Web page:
Some people are savers, and some are spenders, but experts say that as federal tax refund checks arrive this summer, people are more likely to be spenders.
Families throughout Missouri and across America are receiving tax refund checks from the federal government. These checks are coming in amounts of up to $400 per dependent child. A family with three kids will receive $1,200 that they hadn’t planned on when they paid taxes last year.
The Jobs and Growth Tax Relief Reconciliation Act of 2003 increased the maximum child credit for 2003 from $600 per child to $1,000 per child. The law requires the U.S. Treasury Department to provide the difference ($400) as an advance payment. The last group of checks were mailed out Aug. 8 and many people have already earmarked how they will spend the extra cash.
At the Home Depot on Clark Lane in Columbia, customers are able to cash their refund checks on site.
“They can get their cash faster,” Ron Rounds, manager of the store, said. “Some people are using (their checks) to do home improvements and cashing the checks on site is allowing them do use it right here.”
Christina Miller, of Columbia, was at Home Depot on Thursday looking at flooring. Miller and her husband, Jay, spent the refund on remodeling their house. The Millers have two children and received a $800 refund.
“It’s already gone,” she said. “We painted, got a new front door, new carpet, and now we’re looking for kitchen flooring.”
Lowe’s, another Columbia home-improvement store, will also accept refund checks as a form of payment, as well as cash them with no purchase.
And of course, there are other options for using refund checks.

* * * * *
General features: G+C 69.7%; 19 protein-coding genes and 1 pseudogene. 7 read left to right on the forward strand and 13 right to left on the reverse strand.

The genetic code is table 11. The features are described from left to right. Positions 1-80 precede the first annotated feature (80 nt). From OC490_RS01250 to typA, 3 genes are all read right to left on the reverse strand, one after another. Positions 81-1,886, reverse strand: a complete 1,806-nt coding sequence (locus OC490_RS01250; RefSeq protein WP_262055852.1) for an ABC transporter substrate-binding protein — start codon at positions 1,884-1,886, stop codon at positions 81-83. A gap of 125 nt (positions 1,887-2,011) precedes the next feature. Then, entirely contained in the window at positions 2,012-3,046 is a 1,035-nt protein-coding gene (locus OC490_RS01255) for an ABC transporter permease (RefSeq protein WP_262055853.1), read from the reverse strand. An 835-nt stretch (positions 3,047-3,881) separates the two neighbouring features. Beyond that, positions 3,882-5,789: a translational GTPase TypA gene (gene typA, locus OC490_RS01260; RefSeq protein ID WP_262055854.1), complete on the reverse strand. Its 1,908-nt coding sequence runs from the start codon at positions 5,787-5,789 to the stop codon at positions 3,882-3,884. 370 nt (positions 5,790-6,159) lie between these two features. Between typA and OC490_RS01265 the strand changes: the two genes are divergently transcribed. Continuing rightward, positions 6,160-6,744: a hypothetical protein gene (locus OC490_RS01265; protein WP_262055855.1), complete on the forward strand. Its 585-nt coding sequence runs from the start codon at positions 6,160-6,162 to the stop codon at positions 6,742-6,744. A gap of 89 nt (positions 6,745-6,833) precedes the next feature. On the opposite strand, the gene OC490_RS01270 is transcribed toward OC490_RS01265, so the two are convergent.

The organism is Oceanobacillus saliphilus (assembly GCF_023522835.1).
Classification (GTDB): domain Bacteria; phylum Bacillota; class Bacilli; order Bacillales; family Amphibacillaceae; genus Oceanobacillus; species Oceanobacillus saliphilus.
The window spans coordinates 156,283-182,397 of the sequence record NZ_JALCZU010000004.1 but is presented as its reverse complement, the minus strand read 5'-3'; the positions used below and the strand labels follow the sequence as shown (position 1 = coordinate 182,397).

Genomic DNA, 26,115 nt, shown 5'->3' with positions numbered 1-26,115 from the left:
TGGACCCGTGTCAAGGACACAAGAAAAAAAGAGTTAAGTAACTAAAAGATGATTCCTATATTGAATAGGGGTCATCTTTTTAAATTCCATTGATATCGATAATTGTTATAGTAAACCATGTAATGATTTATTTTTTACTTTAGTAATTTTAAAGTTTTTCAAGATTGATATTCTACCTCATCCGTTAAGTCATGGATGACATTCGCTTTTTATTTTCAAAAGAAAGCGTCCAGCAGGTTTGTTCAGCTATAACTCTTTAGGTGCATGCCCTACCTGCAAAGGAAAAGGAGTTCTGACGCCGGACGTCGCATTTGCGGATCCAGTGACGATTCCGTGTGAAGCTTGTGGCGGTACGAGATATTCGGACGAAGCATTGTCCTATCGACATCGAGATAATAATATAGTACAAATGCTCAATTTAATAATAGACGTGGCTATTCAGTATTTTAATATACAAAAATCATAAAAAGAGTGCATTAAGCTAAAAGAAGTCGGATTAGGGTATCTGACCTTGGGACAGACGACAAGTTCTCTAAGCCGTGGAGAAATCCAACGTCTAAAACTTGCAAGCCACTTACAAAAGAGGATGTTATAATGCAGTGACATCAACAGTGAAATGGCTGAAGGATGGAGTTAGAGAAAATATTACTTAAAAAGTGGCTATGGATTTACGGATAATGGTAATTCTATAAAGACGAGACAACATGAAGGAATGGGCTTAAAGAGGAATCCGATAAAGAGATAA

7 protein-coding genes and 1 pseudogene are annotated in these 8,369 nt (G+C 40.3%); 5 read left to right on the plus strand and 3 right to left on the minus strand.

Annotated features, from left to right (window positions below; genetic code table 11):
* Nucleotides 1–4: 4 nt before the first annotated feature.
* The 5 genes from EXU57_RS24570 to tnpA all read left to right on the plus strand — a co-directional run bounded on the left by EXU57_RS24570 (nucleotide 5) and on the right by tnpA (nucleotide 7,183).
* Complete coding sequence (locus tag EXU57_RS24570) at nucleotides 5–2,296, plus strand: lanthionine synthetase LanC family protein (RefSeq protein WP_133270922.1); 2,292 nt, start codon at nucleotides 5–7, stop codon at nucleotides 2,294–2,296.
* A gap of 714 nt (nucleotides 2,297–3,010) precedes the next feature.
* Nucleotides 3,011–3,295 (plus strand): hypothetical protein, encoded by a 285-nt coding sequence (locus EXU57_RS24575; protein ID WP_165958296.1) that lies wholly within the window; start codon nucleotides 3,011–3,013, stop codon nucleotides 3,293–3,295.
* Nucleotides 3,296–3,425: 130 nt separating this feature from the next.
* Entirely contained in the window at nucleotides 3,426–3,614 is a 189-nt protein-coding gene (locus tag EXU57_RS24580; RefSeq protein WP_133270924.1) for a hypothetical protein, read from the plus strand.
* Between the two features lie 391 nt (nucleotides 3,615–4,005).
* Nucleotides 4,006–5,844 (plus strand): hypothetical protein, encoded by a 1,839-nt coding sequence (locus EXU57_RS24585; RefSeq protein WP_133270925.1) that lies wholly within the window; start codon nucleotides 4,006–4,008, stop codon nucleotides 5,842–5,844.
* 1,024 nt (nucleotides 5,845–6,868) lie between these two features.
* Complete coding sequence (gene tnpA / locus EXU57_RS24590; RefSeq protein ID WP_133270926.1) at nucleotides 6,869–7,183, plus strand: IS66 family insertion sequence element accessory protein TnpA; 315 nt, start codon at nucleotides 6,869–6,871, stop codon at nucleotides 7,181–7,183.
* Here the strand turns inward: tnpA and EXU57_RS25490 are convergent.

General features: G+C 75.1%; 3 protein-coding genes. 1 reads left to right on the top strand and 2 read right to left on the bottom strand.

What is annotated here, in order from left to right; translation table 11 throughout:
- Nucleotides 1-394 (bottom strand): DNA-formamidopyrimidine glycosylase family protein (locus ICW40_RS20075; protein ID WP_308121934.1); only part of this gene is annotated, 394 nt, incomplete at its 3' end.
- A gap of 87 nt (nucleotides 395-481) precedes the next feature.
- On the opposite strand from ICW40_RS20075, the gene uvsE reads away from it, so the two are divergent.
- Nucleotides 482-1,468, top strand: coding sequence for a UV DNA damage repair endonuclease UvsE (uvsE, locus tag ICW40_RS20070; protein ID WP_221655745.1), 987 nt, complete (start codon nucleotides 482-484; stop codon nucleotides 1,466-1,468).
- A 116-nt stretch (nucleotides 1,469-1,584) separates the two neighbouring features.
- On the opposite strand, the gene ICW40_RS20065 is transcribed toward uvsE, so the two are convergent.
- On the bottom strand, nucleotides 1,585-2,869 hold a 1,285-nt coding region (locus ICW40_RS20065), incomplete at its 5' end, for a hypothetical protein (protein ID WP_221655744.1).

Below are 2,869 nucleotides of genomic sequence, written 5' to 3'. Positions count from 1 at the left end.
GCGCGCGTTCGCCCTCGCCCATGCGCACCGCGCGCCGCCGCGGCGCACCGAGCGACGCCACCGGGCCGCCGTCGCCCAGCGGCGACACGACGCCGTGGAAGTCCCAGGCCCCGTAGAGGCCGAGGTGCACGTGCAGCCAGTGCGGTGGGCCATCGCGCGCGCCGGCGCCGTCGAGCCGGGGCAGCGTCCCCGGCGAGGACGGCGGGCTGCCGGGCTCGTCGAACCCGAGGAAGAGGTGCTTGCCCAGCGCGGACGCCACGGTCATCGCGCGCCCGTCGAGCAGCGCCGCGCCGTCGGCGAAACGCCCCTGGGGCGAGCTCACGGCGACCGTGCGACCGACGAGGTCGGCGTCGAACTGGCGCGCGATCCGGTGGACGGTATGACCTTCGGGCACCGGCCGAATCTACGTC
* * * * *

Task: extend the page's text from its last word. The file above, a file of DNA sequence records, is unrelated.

Columbia resident Tracy Worthington and her son Oliver were at Shelter Gardens Thursday afternoon. The Worthingtons will use their tax refund to help pay everyday expenses.
“We will use it to pay off child care costs throughout the year. Oliver starts kindergarten in the fall, so he will need after-school care,” she said.
Some people are also using their refund to help create a nest egg for the future.
Using the check to start a certificate of deposit or similar investment can be a good choice, according to Joe Miller, vice president of retail banking at Boone National Savings and Loan in downtown Columbia.
“We’ve seen an increase in deposits recently — whether that correlates to the refund checks, I’m not sure,” Miller said.
Miller, who has three children, did say what his family did with their refund check.
“It paid for our vacation,” he said.
While some local businesses are seeing an increase in sales and business, some said that not all of it is necessarily related to the refund checks.
Dave Guthrie, sales manager at Albert Buick, Honda and GMC Truck in Columbia, said that business has been very good lately, but that he didn’t necessarily see a correlation between the good business and the tax checks.
Because the checks are arriving concurrently with the back-to-school rush, businesses are seeing increased sales.
However, Ken Stieffermann, manager of the Rock Bridge Wal-Mart, said that he couldn’t say whether anything was directly related to the credits.
“I wouldn’t be surprised if people spent some of (the check) on school supplies,” he said.
Deanna L. Sharpe, associate professor of consumer and family economics at MU, said that from the perspective of economic theory, people should be rational and save their refunds. But in the real world, things differ.
“People being people, they are typically inclined to spend it,” Sharpe said.
Sharpe also said that whether or not families spend their refund generally depends on the family’s financial situation.
“I think you will see different types of responses,” she said. “If someone was in danger of being laid off, they would be more likely to save it. On the other hand, if things feel secure and it was more like a gift, they are more likely to spend it.”
And not everyone has to go out and spent their check.
“I know in our family, we think about where the refund could fit into our budget and where it could help the most,” Sharpe said. “We try and apply it someplace that will help our long term well-being.”